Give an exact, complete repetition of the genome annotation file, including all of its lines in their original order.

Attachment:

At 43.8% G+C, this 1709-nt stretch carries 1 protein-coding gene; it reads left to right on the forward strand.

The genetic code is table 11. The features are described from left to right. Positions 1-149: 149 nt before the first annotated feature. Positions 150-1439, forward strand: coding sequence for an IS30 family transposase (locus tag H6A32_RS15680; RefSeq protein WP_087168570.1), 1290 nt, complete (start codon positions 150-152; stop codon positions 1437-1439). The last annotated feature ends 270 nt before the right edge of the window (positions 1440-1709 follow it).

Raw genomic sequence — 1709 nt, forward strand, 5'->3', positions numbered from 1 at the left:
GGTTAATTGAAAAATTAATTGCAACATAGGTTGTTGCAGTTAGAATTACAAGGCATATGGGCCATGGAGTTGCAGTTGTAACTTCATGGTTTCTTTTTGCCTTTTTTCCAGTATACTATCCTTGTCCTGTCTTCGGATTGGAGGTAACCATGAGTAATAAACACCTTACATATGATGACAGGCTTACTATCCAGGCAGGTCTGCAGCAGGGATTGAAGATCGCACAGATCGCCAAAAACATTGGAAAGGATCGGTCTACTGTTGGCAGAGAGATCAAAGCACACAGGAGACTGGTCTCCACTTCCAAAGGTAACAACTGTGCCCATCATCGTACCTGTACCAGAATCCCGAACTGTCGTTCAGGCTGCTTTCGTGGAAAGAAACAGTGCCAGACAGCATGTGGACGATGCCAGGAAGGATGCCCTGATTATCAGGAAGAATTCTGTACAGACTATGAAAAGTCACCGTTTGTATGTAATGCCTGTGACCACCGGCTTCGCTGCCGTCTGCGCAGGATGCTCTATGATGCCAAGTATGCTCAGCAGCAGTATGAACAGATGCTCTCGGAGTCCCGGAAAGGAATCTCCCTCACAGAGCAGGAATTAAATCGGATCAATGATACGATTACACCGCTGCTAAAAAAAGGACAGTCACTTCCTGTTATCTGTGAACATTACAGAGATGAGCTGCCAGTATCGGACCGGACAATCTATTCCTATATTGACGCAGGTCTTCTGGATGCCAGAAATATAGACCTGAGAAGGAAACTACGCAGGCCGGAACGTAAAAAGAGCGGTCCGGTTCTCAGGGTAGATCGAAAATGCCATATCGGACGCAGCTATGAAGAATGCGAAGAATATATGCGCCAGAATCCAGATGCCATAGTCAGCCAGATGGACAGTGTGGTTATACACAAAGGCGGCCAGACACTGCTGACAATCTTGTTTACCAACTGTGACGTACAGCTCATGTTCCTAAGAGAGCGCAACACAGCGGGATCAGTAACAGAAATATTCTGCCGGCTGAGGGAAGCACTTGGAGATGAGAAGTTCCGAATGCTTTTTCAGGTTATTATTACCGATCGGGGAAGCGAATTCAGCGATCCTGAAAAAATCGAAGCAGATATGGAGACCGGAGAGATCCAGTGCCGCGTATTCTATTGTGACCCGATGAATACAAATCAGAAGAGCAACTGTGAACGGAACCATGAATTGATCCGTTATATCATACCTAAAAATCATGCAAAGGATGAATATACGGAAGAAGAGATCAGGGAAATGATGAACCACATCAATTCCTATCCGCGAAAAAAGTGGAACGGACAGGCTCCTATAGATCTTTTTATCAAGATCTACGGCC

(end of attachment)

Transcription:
At 43.8% G+C, this 1709-nt stretch carries 1 protein-coding gene; it reads left to right on the forward strand.

The genetic code is table 11. The features are described from left to right. Positions 1-149: 149 nt before the first annotated feature. Positions 150-1439, forward strand: coding sequence for an IS30 family transposase (locus tag H6A32_RS15680; RefSeq protein WP_087168570.1), 1290 nt, complete (start codon positions 150-152; stop codon positions 1437-1439). The last annotated feature ends 270 nt before the right edge of the window (positions 1440-1709 follow it).

Raw genomic sequence — 1709 nt, forward strand, 5'->3', positions numbered from 1 at the left:
GGTTAATTGAAAAATTAATTGCAACATAGGTTGTTGCAGTTAGAATTACAAGGCATATGGGCCATGGAGTTGCAGTTGTAACTTCATGGTTTCTTTTTGCCTTTTTTCCAGTATACTATCCTTGTCCTGTCTTCGGATTGGAGGTAACCATGAGTAATAAACACCTTACATATGATGACAGGCTTACTATCCAGGCAGGTCTGCAGCAGGGATTGAAGATCGCACAGATCGCCAAAAACATTGGAAAGGATCGGTCTACTGTTGGCAGAGAGATCAAAGCACACAGGAGACTGGTCTCCACTTCCAAAGGTAACAACTGTGCCCATCATCGTACCTGTACCAGAATCCCGAACTGTCGTTCAGGCTGCTTTCGTGGAAAGAAACAGTGCCAGACAGCATGTGGACGATGCCAGGAAGGATGCCCTGATTATCAGGAAGAATTCTGTACAGACTATGAAAAGTCACCGTTTGTATGTAATGCCTGTGACCACCGGCTTCGCTGCCGTCTGCGCAGGATGCTCTATGATGCCAAGTATGCTCAGCAGCAGTATGAACAGATGCTCTCGGAGTCCCGGAAAGGAATCTCCCTCACAGAGCAGGAATTAAATCGGATCAATGATACGATTACACCGCTGCTAAAAAAAGGACAGTCACTTCCTGTTATCTGTGAACATTACAGAGATGAGCTGCCAGTATCGGACCGGACAATCTATTCCTATATTGACGCAGGTCTTCTGGATGCCAGAAATATAGACCTGAGAAGGAAACTACGCAGGCCGGAACGTAAAAAGAGCGGTCCGGTTCTCAGGGTAGATCGAAAATGCCATATCGGACGCAGCTATGAAGAATGCGAAGAATATATGCGCCAGAATCCAGATGCCATAGTCAGCCAGATGGACAGTGTGGTTATACACAAAGGCGGCCAGACACTGCTGACAATCTTGTTTACCAACTGTGACGTACAGCTCATGTTCCTAAGAGAGCGCAACACAGCGGGATCAGTAACAGAAATATTCTGCCGGCTGAGGGAAGCACTTGGAGATGAGAAGTTCCGAATGCTTTTTCAGGTTATTATTACCGATCGGGGAAGCGAATTCAGCGATCCTGAAAAAATCGAAGCAGATATGGAGACCGGAGAGATCCAGTGCCGCGTATTCTATTGTGACCCGATGAATACAAATCAGAAGAGCAACTGTGAACGGAACCATGAATTGATCCGTTATATCATACCTAAAAATCATGCAAAGGATGAATATACGGAAGAAGAGATCAGGGAAATGATGAACCACATCAATTCCTATCCGCGAAAAAAGTGGAACGGACAGGCTCCTATAGATCTTTTTATCAAGATCTACGGCC